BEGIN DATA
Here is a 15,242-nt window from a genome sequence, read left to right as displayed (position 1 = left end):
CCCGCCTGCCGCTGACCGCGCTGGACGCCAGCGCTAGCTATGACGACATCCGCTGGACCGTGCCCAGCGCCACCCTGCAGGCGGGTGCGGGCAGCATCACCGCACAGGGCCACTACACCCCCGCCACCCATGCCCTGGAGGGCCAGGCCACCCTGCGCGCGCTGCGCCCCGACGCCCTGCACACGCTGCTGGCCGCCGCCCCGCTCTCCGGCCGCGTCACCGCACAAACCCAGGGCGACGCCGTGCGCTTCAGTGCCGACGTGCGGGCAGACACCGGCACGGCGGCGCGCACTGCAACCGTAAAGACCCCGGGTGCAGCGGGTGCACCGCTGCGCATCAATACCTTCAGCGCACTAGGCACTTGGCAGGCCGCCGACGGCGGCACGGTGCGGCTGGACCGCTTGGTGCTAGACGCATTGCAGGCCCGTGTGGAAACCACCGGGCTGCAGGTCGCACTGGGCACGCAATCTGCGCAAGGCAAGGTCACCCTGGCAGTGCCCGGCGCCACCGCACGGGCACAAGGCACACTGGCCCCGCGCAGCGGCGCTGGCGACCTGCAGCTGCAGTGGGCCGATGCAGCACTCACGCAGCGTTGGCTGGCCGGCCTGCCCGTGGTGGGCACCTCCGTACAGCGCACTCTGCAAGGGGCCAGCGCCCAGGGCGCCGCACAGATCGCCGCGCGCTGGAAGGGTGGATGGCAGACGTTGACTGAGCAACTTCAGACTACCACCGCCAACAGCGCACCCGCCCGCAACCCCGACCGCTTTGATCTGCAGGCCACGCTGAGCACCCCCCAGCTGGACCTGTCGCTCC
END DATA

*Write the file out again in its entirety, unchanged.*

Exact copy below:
Here is a 15,242-nt window from a genome sequence, read left to right as displayed (position 1 = left end):
CCCGCCTGCCGCTGACCGCGCTGGACGCCAGCGCTAGCTATGACGACATCCGCTGGACCGTGCCCAGCGCCACCCTGCAGGCGGGTGCGGGCAGCATCACCGCACAGGGCCACTACACCCCCGCCACCCATGCCCTGGAGGGCCAGGCCACCCTGCGCGCGCTGCGCCCCGACGCCCTGCACACGCTGCTGGCCGCCGCCCCGCTCTCCGGCCGCGTCACCGCACAAACCCAGGGCGACGCCGTGCGCTTCAGTGCCGACGTGCGGGCAGACACCGGCACGGCGGCGCGCACTGCAACCGTAAAGACCCCGGGTGCAGCGGGTGCACCGCTGCGCATCAATACCTTCAGCGCACTAGGCACTTGGCAGGCCGCCGACGGCGGCACGGTGCGGCTGGACCGCTTGGTGCTAGACGCATTGCAGGCCCGTGTGGAAACCACCGGGCTGCAGGTCGCACTGGGCACGCAATCTGCGCAAGGCAAGGTCACCCTGGCAGTGCCCGGCGCCACCGCACGGGCACAAGGCACACTGGCCCCGCGCAGCGGCGCTGGCGACCTGCAGCTGCAGTGGGCCGATGCAGCACTCACGCAGCGTTGGCTGGCCGGCCTGCCCGTGGTGGGCACCTCCGTACAGCGCACTCTGCAAGGGGCCAGCGCCCAGGGCGCCGCACAGATCGCCGCGCGCTGGAAGGGTGGATGGCAGACGTTGACTGAGCAACTTCAGACTACCACCGCCAACAGCGCACCCGCCCGCAACCCCGACCGCTTTGATCTGCAGGCCACGCTGAGCACCCCCCAGCTGGACCTGTCGCTCC